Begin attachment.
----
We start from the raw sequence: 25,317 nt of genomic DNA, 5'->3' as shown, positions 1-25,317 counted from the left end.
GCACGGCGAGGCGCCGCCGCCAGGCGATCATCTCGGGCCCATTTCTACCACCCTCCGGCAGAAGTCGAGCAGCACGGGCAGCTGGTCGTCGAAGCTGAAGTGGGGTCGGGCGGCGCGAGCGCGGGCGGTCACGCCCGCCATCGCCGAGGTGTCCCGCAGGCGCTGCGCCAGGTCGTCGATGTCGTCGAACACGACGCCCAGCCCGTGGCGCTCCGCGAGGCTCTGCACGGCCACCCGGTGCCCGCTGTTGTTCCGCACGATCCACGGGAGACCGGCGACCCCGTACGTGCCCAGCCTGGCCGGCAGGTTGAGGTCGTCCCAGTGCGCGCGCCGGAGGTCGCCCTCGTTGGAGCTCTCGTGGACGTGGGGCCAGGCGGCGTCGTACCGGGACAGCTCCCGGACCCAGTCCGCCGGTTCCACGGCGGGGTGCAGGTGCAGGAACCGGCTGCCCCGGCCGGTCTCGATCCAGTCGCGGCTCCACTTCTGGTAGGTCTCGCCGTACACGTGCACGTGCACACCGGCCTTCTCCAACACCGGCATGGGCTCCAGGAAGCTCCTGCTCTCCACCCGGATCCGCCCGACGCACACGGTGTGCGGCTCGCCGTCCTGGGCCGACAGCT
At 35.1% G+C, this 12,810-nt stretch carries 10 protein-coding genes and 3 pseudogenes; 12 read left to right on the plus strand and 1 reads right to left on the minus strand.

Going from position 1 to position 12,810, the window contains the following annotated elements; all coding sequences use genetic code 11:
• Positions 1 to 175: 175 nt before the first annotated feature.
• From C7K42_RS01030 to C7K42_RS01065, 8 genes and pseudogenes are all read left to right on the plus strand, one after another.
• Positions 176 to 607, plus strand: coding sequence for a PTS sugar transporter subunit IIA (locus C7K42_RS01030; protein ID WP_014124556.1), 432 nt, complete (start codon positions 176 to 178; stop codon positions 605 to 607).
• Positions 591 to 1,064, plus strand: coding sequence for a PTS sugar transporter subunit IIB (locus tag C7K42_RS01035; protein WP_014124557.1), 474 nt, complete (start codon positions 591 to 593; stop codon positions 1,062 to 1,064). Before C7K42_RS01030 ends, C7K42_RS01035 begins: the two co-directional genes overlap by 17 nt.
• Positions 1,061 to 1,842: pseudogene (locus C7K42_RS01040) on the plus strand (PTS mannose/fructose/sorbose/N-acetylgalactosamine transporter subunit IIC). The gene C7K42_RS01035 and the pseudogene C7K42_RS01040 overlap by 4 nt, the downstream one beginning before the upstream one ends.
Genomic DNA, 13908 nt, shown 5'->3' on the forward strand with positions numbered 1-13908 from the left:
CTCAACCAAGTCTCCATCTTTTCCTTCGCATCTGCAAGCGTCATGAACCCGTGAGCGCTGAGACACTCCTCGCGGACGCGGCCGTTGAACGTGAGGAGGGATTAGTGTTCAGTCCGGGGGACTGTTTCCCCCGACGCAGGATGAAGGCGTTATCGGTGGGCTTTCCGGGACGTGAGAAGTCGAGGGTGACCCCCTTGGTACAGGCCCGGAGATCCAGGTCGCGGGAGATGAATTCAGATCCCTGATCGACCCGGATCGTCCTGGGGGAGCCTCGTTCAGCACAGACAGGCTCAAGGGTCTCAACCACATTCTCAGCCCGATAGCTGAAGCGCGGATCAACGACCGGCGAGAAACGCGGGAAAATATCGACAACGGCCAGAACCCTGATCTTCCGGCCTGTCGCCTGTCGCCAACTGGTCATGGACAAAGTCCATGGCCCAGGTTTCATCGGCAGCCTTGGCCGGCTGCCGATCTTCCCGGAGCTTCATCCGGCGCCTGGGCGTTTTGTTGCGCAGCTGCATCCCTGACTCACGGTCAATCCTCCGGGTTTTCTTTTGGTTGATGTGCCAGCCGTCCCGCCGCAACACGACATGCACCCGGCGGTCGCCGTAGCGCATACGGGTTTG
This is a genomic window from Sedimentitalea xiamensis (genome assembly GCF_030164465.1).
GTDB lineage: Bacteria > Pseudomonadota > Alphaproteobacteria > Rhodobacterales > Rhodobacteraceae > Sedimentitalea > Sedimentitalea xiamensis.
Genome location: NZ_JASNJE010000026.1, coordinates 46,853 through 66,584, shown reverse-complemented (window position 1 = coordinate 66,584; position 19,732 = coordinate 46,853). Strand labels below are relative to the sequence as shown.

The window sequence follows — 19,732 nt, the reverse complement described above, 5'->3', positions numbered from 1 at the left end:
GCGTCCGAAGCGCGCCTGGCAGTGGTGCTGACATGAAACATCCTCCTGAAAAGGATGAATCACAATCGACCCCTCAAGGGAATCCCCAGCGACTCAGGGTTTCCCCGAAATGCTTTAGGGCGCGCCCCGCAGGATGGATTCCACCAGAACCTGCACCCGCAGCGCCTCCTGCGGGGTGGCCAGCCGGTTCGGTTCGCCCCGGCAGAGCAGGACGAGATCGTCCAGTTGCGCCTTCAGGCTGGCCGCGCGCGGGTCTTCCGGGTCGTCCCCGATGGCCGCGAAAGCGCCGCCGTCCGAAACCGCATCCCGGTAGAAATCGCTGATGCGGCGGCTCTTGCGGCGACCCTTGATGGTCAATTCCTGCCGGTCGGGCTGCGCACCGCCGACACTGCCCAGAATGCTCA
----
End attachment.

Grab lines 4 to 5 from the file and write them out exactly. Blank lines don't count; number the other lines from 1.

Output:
Going from position 1 to position 12,810, the window contains the following annotated elements; all coding sequences use genetic code 11:
• Positions 1 to 175: 175 nt before the first annotated feature.